Step 4: Processes
To complete the service model you now need to describe exactly what has to take place to fulfil each task. In my experience, the best tool for this is the old favourite, process modelling. Agree first on the pre-conditions and post-conditions for the task so that the start and end points are well understood, and then describe the steps that need to be undertaken to complete the task. If you have divided your services down into the type of tasks described in step 3 above, each of these processes will probably only consist of a handful of steps (typically between five and ten). Again, for an average task, the initial process should be definable in less than a day.

During each of these four steps you will find that there is a strong tendency to fall back on “what we do today” whenever the going gets tough. As the Enterprise Architect it is important that you regularly ask the question “is this what you want to do in the future, or is this what you have to do now?”

The Information Model
Closely aligned to the Services model is the Information model which describes what the business will need to know to support the service it provides to its customers. This model should approach information from a business centric point of view, and not from a more traditional IT perspective (which is typically adapted for suitability to the applications, technologies and database approaches, and has little meaning to the business). The business should be able to look at the information model and instantly recognise the content in the context of their day-to-day activities, and it is for this reason that this is often the easiest model to populate.

Step 1: Domains
Essentially, the same first step as for the services model, but this time we focus on domains that allow us to group our information according to subject matter (e.g. Customer, Financial, Products, etc.). As before, it should be possible to complete this task satisfactorily within an hour or two.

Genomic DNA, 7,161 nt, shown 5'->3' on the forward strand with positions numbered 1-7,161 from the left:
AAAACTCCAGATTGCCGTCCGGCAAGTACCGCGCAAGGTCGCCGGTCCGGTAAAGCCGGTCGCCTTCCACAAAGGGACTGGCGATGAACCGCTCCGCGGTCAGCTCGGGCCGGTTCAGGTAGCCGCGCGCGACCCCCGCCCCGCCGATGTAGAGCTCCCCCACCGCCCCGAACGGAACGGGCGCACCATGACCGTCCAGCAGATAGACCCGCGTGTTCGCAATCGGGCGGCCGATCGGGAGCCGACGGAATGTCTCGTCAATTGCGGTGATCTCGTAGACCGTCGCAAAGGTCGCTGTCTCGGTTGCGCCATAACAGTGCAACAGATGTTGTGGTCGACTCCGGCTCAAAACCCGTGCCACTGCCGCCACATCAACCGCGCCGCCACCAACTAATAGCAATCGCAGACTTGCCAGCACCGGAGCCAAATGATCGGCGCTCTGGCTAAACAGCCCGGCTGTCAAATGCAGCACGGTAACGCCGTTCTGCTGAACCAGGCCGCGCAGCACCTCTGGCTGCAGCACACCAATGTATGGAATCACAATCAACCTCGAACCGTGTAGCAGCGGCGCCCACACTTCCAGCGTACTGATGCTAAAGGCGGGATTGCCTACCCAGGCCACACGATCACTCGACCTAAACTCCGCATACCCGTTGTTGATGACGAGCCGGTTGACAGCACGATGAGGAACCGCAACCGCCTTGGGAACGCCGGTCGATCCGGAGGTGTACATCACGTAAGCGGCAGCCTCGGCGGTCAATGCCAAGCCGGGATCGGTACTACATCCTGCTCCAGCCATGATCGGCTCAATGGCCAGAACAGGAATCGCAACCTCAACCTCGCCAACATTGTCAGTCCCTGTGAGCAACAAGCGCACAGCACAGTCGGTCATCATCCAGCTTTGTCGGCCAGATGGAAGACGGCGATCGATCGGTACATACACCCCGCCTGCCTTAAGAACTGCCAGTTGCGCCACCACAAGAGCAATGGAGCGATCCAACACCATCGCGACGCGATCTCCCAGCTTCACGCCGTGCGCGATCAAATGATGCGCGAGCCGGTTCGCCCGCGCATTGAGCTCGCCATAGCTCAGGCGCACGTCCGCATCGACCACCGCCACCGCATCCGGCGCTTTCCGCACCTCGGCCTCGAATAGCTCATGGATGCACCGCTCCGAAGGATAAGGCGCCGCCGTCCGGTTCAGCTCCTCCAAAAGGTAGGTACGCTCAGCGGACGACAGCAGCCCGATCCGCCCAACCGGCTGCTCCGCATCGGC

Step 2: Entities
Now start populating this model with the information entities; the things the business wants or needs to know about. (If you know anything about database techniques and third normal form please resist the temptation to impose your data modelling “experience” on this activity). Approach this in a brainstorming fashion, focusing more on the core things that the business wants to know about, rather than the fine detail (this will come later in Step 4 below). Keep going until the ideas start drying up and then review what you have, making sure you have captured a description for each entity to avoid misinterpretation later. It should take no more than a day to produce the first cut of this model.

Step 3: Relationships
Information does not exist in isolation. Now that you have captured the main areas of knowledge, refine this model by adding the relationships between these entities. Be careful to only link those entities that have a genuine relationship to one another. Do not link entities to one another simply because your business intends to use the information in a related manner. (For example, a Contact will probably be related to a Customer, but just because you intend to use your Contact History information to develop a Customer Insight Model does not then mean that these entities are related to one another).

Step 4: Discovery and Use
As mentioned earlier, the Information model is closely associated with the Services model. Revisit the tasks in your Services model, and show where knowledge is used or captured by linking the process steps to the relevant information entities. Where necessary create new entities (and their relationships) to support knowledge that is described in the processes, but has not yet been captured in the Information model.

In theory, it is possible to skip directly to Step 4, and use the your Services model as the core discovery tool from which to develop your Information model. However, in practice, you will find that your Business already has a well developed understanding of the knowledge it needs to support, and Steps 2 and 3 offer a more pragmatic and efficient approach to developing a draft Information model.

The Organisation Model
With the Services and Information model we have the basic building blocks for our business, but what we do not have is the overall structure to support this, and this is where the Organisation model comes in. This is not just an organisation hierarchy diagram; far from it. This model is more accurately compared to the London Underground map. By laying out the customer experience in the form of journeys with clear start and end points, travelling through stations representing the key business services used, we can show how these services interact with one another to create the desired result.